On June 26, 2013, the Supreme Court of the United States reached a landmark decision in United States v. Windsor that struck down the Defense of Marriage Act (DOMA). DOMA prohibited the federal government from legally recognizing same-sex marriages and from providing federal benefits to same-sex married couples. The decision held that section 3 of the Act was unconstitutional, thereby entitling same-sex married couples in the United States to the same federal benefits of opposite-sex married couples. The Court, however, declined to extend the mandatory recognition of same-sex marriages to all 50 states. At this time, only 12 states (soon to be 13 once the Proposition 8 ruling takes effect in California) plus the District of Columbia recognize the validity of same-sex marriages. Oregon is one of the 38 states that does not recognize these unions.
How does this ruling affect LGBT employees?
If you are a married LGBT employee, the DOMA decision may positively affect your federal employment benefits. If your company is not already inclusive of LGBT married couples, it should soon change its policies and benefit packages offered to LGBT employees, spouses, and families. A few key benefits to which many married LGBT employees in the United States will soon be entitled are:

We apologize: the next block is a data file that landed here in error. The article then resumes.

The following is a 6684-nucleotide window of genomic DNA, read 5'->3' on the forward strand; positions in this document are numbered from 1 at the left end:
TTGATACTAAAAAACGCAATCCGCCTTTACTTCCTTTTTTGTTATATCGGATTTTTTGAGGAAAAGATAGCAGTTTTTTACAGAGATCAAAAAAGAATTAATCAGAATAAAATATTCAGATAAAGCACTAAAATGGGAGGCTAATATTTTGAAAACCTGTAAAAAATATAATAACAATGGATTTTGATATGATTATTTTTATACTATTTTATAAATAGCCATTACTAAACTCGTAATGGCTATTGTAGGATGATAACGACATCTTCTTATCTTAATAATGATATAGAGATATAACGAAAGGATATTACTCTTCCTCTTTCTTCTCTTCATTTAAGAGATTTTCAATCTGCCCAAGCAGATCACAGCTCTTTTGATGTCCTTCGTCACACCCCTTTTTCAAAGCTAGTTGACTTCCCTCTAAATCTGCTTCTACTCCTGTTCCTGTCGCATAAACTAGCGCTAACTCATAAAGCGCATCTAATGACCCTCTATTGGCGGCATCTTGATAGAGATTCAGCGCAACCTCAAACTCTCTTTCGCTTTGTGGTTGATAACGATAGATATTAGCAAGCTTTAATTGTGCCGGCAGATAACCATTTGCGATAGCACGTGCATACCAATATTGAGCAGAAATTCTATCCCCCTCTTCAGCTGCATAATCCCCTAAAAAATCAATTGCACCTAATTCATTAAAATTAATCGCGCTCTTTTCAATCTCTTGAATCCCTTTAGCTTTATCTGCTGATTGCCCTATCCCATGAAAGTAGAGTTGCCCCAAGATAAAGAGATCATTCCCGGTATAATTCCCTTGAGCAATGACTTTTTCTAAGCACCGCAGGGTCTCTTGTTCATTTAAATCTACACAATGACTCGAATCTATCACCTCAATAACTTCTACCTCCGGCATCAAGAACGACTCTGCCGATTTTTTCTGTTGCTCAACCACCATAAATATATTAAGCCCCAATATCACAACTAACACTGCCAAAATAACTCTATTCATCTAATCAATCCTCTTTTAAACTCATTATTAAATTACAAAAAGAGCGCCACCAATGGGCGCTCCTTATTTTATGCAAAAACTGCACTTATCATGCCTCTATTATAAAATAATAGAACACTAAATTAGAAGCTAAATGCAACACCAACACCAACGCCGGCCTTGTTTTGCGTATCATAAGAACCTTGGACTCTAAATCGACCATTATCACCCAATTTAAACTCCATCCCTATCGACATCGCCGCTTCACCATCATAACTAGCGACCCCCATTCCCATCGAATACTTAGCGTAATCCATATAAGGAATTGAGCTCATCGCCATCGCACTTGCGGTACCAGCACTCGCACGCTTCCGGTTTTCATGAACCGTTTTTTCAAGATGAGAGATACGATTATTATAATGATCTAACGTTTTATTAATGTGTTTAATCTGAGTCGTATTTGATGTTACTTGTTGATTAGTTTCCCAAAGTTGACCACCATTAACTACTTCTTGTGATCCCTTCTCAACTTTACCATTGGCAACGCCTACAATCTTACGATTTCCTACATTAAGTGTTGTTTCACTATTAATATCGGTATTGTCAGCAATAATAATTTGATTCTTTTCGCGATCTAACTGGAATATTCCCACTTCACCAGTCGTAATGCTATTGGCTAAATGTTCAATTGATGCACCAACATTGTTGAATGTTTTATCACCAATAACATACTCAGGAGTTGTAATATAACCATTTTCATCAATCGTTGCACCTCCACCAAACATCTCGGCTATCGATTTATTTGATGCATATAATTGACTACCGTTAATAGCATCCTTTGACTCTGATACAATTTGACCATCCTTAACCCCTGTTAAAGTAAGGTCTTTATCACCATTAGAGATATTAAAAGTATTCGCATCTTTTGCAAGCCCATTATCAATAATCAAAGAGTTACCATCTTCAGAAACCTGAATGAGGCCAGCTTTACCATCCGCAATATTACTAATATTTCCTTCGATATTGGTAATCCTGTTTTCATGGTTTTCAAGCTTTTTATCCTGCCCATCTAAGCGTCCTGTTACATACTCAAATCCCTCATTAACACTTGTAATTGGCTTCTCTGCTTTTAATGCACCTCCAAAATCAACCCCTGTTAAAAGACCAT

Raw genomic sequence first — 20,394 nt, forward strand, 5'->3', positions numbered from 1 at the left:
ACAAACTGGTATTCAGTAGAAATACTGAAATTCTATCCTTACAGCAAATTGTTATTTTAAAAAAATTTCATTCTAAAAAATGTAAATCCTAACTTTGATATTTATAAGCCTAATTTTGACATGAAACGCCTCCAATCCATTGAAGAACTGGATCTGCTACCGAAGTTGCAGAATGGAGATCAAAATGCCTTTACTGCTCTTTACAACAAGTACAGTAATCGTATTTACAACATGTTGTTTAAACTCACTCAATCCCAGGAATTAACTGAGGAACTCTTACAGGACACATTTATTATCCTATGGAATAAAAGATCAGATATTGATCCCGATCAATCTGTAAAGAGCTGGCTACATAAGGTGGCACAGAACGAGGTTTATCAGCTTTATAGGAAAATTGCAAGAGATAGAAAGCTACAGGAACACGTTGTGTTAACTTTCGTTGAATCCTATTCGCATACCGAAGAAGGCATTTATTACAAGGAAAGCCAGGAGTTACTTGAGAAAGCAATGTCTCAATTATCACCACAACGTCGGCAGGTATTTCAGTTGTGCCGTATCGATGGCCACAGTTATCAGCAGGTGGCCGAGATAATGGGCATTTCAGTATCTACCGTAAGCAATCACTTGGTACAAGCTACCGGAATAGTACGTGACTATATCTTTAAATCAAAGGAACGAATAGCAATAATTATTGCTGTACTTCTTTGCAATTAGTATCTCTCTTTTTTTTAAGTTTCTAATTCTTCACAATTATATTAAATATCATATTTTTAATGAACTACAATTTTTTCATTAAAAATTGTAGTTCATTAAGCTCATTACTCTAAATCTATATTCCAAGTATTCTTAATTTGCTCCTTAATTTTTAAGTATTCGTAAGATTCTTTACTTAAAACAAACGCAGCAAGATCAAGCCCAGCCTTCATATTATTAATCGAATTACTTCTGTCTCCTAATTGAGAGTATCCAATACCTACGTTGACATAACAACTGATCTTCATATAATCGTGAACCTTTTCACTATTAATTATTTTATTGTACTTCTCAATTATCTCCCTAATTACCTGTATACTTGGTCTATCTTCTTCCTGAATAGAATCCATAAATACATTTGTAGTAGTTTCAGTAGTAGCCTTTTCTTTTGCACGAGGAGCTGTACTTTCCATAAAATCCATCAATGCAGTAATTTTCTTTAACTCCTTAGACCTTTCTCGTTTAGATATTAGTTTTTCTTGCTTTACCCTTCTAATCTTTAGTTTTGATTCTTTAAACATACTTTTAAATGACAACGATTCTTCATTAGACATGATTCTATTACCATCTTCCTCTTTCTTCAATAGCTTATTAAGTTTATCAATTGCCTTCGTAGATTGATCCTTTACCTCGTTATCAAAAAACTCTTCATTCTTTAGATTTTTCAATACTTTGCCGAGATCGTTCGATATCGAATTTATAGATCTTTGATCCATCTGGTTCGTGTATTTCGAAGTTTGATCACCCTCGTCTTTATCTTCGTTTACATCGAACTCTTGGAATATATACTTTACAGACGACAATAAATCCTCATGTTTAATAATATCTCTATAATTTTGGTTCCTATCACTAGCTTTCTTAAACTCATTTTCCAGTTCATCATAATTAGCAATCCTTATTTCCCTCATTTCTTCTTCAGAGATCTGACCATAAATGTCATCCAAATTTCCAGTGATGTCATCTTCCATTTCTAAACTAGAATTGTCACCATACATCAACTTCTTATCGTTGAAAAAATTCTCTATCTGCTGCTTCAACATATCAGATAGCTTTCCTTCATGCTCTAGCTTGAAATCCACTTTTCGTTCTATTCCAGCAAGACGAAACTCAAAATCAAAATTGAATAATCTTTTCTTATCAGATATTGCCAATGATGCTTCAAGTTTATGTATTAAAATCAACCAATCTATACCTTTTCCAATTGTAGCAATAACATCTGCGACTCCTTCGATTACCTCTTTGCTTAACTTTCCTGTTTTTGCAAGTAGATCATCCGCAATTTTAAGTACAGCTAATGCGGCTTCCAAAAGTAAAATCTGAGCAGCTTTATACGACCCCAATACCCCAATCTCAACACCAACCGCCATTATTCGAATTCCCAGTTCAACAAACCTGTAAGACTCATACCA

-Emergency leave under the Family and Medical Leave Act (FMLA).
-Tax-free health insurance benefits for gay and lesbian spouses.
-Social Security survivor’s benefits upon the death of a same-sex spouse and other forms of survivor’s assistance.
-Right to receive pension and retirement benefits after the death of a same-sex spouse, and the right to pre-retirement survivor annuity if the spouse dies before retirement.
For Oregon LGBT employees, the full-range of expected benefits is not yet clear. Though Oregon already affords certain rights to registered domestic partners, the state will not recognize the validity of same-sex marriages, even if the marriage took place legally in another state. Therefore, companies in the state may only be required to afford some of the federal marriage benefits to LGBT couples residing here.
There are approximately 1,100 federal laws that involve marriage–some laws focus on where the couple was married, some focus on where the couple currently resides, and some do not mention either. It seems promising that President Barack Obama has already asked Attorney General Eric Holder to immediately begin determining how the Supreme Court ruling applies to federal laws regarding marriage and which laws should be enforced in all states. However, it may be months before all of the determinations are made and before married LGBT employees in Oregon can appreciate the full effect of the DOMA ruling.
If you believe your employer is violating the law by discriminating against you or not providing equal benefits, or if you simply have any question or concerns about changes in the laws, do not hesitate to call HKM Employment Attorneys today at (503) 389-1130.